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Foreign Policy and Gun Control in Boston

BostonI wish to make two observations about the bombings in Boston, one relating to U.S. foreign policy and one relating to gun control.

Ever since the 9/11 attacks, many Americans simply have been unable to fathom that foreigners can get so angry over the U.S. government’s actions in the Middle East, Afghanistan, and elsewhere that they end up retaliating with terrorism against the United States.

I have never been able to understand that mindset.

The reaction to the Boston bombings provides a good way to analyze this phenomenon.

I’d venture to say that most Americans do not know any of the victims in the Boston bombings. Yet, there is an outpouring of sympathy for the victims. That’s not all. There is also deep anger and rage over the killings and maiming of the victims, including the children who were killed in the bombings.

As I write this, one of the suspected bombers has been killed and the other one is being hunted by thousands of law-enforcement officers. As we watch the mainstream media report on the manhunt, it is obvious that many people are overjoyed over the fact that one of the suspects has been killed. And there is indifference over whether the other suspect is killed. In fact, it seems that many people are hoping that he too is killed by the cops.

I say this not to cast any judgment but simply to make an observation. That reaction to the bombings is a normal human reaction. It is something that we would expect. It’s understandable.

Why is it then that many Americans simply cannot comprehend that foreigners get filled with the same anger and rage when the same thing happens to them, their families, or fellow countrymen?

Consider, for example, the sanctions that the U.S. government and the UN enforced against the Iraqi people for some 11 years. Year after year, those brutal sanctions were killing tens of thousands of Iraqi children. There was total indifference by U.S. officials to the deaths of those children. They just didn’t care. They wanted to get rid of Saddam Hussein and replace him with a pro-U.S. dictator, and they figured that either he’d resign to save the Iraqi children or that Iraqi citizens would revolt and oust Saddam to save the children.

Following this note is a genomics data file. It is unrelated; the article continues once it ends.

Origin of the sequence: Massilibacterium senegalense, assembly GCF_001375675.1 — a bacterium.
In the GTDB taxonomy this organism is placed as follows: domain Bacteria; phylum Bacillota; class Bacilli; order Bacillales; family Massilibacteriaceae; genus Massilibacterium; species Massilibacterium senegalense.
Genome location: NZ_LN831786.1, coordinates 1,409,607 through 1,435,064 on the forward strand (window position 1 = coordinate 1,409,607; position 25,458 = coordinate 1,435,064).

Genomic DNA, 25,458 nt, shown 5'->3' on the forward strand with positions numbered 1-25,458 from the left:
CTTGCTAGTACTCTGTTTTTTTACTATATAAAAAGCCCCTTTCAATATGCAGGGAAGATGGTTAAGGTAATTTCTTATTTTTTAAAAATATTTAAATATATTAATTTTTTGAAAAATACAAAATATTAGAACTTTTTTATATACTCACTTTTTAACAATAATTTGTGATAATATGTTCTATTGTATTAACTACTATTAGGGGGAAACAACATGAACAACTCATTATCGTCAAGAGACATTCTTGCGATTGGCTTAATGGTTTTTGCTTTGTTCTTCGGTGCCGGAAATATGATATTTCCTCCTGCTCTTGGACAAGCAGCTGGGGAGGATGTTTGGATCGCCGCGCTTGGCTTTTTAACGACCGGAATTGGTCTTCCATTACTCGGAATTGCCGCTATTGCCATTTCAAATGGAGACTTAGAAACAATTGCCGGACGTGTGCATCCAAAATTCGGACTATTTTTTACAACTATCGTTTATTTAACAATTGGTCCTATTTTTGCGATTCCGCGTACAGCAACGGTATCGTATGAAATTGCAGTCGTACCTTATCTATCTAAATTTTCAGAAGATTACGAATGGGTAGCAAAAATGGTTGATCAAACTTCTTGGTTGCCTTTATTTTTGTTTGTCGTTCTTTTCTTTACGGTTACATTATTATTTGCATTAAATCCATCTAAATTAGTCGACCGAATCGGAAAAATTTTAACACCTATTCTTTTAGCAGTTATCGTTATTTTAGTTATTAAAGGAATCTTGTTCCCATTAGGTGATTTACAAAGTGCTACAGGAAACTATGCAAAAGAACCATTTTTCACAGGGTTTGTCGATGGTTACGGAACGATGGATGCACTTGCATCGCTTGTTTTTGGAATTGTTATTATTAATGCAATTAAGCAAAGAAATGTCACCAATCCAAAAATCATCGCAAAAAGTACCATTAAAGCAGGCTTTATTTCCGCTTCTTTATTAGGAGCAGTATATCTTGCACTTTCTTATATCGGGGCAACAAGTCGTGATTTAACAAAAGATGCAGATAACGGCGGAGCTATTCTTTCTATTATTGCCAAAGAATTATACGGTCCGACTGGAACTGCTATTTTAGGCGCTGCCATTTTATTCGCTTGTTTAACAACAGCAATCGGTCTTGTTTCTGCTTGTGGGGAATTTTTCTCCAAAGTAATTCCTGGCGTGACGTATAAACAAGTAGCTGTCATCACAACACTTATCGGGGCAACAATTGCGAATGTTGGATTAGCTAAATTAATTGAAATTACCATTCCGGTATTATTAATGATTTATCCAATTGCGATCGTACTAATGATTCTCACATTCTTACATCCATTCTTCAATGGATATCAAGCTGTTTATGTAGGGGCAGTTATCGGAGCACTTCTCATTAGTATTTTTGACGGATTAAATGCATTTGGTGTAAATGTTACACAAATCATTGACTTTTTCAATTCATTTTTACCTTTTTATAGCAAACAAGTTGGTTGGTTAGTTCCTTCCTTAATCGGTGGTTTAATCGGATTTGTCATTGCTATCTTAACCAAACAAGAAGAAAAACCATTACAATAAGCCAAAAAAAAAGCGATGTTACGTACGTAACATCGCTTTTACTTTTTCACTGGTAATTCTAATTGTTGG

The official mindset of callous indifference to the deaths of all those Iraqi children was reflected perfectly in the words of Madeleine Albright, who was the U.S. government’s official representative and spokesman at the United Nations. She declared that the deaths of half-a-million Iraqi children from the sanctions were “worth it.” Not one single U.S. official, from the president on down, publicly disagreed with her assessment.

How can the deaths of all those Iraqi children, year after year, followed by indifference to the value of their lives, not produce anger and rage within people in that part of the world, even people who don’t know the victims personally? If one of the bombers in Boston were to declare publicly that the deaths and maiming of the Boston Marathon runners were “worth it,” what would be the reaction of the American people? Wouldn’t their reaction be uncontrollable anger and rage? How come Americans cannot see that foreigners react in the same way that Americans do to the deaths and injuries of innocent people?